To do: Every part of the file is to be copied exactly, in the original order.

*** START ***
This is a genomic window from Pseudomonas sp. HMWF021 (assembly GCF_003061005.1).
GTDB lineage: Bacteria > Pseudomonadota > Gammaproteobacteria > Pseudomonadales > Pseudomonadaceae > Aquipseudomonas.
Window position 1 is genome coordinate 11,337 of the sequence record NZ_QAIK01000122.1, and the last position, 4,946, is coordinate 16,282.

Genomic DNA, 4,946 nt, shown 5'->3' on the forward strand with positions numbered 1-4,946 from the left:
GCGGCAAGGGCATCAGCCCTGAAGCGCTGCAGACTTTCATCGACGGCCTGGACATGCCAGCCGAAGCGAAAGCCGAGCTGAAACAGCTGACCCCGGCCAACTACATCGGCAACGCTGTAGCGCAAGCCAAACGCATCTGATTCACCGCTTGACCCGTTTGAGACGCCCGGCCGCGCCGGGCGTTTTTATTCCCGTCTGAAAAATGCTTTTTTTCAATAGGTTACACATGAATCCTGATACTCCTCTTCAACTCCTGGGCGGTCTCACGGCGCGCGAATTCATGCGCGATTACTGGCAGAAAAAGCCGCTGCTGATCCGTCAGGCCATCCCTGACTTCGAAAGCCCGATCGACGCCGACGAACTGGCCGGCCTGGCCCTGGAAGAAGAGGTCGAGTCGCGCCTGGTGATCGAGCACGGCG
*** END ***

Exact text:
This is a genomic window from Pseudomonas sp. HMWF021 (assembly GCF_003061005.1).
GTDB lineage: Bacteria > Pseudomonadota > Gammaproteobacteria > Pseudomonadales > Pseudomonadaceae > Aquipseudomonas.
Window position 1 is genome coordinate 11,337 of the sequence record NZ_QAIK01000122.1, and the last position, 4,946, is coordinate 16,282.

Genomic DNA, 4,946 nt, shown 5'->3' on the forward strand with positions numbered 1-4,946 from the left:
GCGGCAAGGGCATCAGCCCTGAAGCGCTGCAGACTTTCATCGACGGCCTGGACATGCCAGCCGAAGCGAAAGCCGAGCTGAAACAGCTGACCCCGGCCAACTACATCGGCAACGCTGTAGCGCAAGCCAAACGCATCTGATTCACCGCTTGACCCGTTTGAGACGCCCGGCCGCGCCGGGCGTTTTTATTCCCGTCTGAAAAATGCTTTTTTTCAATAGGTTACACATGAATCCTGATACTCCTCTTCAACTCCTGGGCGGTCTCACGGCGCGCGAATTCATGCGCGATTACTGGCAGAAAAAGCCGCTGCTGATCCGTCAGGCCATCCCTGACTTCGAAAGCCCGATCGACGCCGACGAACTGGCCGGCCTGGCCCTGGAAGAAGAGGTCGAGTCGCGCCTGGTGATCGAGCACGGCG